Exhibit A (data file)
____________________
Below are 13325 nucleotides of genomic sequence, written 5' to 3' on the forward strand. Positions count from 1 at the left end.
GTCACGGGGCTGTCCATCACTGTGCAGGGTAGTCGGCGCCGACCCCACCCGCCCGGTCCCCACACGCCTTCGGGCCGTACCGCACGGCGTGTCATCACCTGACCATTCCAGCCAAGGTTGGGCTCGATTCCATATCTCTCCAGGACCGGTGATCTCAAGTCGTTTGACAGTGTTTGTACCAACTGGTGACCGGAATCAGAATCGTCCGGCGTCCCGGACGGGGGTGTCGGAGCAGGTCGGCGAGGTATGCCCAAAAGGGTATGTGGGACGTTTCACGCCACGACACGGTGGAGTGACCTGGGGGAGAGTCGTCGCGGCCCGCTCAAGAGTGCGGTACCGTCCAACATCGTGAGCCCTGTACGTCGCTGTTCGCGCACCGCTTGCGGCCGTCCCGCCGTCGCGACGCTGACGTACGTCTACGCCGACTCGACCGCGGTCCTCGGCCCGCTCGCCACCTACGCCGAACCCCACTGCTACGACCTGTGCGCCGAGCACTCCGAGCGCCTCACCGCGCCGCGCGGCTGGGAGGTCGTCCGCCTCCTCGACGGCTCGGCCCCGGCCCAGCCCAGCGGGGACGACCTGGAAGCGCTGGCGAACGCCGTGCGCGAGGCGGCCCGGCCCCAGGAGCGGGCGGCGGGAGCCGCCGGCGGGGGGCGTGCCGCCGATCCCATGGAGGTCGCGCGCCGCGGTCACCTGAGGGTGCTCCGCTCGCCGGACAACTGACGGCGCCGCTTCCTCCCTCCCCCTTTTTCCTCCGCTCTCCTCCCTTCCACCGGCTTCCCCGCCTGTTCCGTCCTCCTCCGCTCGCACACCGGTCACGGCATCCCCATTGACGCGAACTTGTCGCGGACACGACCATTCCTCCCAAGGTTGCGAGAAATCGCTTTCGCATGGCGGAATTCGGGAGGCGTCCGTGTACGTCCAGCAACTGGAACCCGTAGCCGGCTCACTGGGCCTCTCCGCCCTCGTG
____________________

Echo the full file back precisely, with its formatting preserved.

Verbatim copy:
Below are 13325 nucleotides of genomic sequence, written 5' to 3' on the forward strand. Positions count from 1 at the left end.
GTCACGGGGCTGTCCATCACTGTGCAGGGTAGTCGGCGCCGACCCCACCCGCCCGGTCCCCACACGCCTTCGGGCCGTACCGCACGGCGTGTCATCACCTGACCATTCCAGCCAAGGTTGGGCTCGATTCCATATCTCTCCAGGACCGGTGATCTCAAGTCGTTTGACAGTGTTTGTACCAACTGGTGACCGGAATCAGAATCGTCCGGCGTCCCGGACGGGGGTGTCGGAGCAGGTCGGCGAGGTATGCCCAAAAGGGTATGTGGGACGTTTCACGCCACGACACGGTGGAGTGACCTGGGGGAGAGTCGTCGCGGCCCGCTCAAGAGTGCGGTACCGTCCAACATCGTGAGCCCTGTACGTCGCTGTTCGCGCACCGCTTGCGGCCGTCCCGCCGTCGCGACGCTGACGTACGTCTACGCCGACTCGACCGCGGTCCTCGGCCCGCTCGCCACCTACGCCGAACCCCACTGCTACGACCTGTGCGCCGAGCACTCCGAGCGCCTCACCGCGCCGCGCGGCTGGGAGGTCGTCCGCCTCCTCGACGGCTCGGCCCCGGCCCAGCCCAGCGGGGACGACCTGGAAGCGCTGGCGAACGCCGTGCGCGAGGCGGCCCGGCCCCAGGAGCGGGCGGCGGGAGCCGCCGGCGGGGGGCGTGCCGCCGATCCCATGGAGGTCGCGCGCCGCGGTCACCTGAGGGTGCTCCGCTCGCCGGACAACTGACGGCGCCGCTTCCTCCCTCCCCCTTTTTCCTCCGCTCTCCTCCCTTCCACCGGCTTCCCCGCCTGTTCCGTCCTCCTCCGCTCGCACACCGGTCACGGCATCCCCATTGACGCGAACTTGTCGCGGACACGACCATTCCTCCCAAGGTTGCGAGAAATCGCTTTCGCATGGCGGAATTCGGGAGGCGTCCGTGTACGTCCAGCAACTGGAACCCGTAGCCGGCTCACTGGGCCTCTCCGCCCTCGTG